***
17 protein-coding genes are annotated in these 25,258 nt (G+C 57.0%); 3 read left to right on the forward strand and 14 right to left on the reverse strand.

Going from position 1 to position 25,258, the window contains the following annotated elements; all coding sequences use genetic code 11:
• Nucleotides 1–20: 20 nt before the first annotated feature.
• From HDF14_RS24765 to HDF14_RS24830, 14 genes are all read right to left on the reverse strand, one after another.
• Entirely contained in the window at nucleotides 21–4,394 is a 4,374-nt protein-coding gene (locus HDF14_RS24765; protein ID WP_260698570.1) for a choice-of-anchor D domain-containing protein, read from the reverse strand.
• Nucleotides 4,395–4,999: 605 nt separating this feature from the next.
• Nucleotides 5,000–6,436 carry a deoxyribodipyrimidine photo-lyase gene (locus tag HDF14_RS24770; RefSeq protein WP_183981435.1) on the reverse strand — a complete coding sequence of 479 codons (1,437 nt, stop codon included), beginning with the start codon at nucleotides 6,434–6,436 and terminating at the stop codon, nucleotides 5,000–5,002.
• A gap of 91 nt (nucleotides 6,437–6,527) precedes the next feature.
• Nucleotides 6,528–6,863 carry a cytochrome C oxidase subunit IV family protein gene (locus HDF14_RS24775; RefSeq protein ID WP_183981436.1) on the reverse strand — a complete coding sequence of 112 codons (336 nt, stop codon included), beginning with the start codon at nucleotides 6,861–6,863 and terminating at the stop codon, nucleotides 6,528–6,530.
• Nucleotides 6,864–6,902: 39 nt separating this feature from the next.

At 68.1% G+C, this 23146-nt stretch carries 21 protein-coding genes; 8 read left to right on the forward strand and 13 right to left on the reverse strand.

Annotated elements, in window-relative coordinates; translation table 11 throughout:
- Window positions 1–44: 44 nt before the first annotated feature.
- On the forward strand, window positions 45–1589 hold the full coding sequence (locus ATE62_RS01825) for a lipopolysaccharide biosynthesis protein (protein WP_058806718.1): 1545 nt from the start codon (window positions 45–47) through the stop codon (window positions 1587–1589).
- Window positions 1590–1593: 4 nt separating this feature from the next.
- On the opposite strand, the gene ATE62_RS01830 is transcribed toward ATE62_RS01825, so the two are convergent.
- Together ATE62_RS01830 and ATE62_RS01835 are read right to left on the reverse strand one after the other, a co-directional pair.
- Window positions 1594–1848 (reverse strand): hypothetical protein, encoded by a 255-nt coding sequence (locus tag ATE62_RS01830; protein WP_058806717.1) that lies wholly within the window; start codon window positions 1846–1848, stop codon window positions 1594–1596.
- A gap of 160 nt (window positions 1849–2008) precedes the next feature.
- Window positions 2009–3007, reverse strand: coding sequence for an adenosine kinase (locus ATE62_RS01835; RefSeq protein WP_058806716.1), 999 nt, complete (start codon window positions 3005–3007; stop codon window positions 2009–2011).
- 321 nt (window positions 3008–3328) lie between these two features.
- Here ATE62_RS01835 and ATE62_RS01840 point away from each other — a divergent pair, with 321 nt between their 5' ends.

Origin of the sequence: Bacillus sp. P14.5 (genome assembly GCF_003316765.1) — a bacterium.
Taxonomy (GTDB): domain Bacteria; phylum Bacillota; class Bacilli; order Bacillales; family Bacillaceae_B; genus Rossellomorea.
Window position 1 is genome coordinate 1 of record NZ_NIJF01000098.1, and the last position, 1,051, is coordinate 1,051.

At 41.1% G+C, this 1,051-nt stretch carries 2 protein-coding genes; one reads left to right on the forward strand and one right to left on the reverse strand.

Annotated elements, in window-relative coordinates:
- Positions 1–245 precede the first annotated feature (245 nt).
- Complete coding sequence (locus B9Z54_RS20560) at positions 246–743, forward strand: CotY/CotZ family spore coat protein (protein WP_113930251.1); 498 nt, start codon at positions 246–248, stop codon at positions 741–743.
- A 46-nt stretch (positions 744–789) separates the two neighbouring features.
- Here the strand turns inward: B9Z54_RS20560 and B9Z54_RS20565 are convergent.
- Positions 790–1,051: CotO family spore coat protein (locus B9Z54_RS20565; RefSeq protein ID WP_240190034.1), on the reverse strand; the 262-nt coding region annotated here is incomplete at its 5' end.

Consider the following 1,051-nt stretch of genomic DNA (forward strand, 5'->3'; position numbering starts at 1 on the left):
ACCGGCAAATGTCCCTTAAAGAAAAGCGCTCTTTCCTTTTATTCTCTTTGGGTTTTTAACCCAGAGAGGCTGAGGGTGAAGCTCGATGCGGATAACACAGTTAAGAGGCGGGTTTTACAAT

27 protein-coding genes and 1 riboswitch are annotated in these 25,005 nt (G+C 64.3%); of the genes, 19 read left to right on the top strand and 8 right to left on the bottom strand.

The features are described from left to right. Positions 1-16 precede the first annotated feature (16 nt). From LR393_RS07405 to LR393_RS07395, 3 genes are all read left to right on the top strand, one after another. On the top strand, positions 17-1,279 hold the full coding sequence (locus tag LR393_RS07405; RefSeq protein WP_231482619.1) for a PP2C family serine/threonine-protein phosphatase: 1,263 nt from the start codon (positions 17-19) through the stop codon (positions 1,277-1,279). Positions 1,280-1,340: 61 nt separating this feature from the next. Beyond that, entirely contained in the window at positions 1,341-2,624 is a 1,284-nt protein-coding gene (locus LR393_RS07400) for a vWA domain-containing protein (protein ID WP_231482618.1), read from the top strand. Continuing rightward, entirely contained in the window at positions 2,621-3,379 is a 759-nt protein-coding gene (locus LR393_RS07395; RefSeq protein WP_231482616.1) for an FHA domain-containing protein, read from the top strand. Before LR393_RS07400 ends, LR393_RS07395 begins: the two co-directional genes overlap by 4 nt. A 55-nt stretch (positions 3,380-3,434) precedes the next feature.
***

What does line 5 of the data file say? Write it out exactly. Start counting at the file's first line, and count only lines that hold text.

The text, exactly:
• Entirely contained in the window at nucleotides 21–4,394 is a 4,374-nt protein-coding gene (locus HDF14_RS24765; protein ID WP_260698570.1) for a choice-of-anchor D domain-containing protein, read from the reverse strand.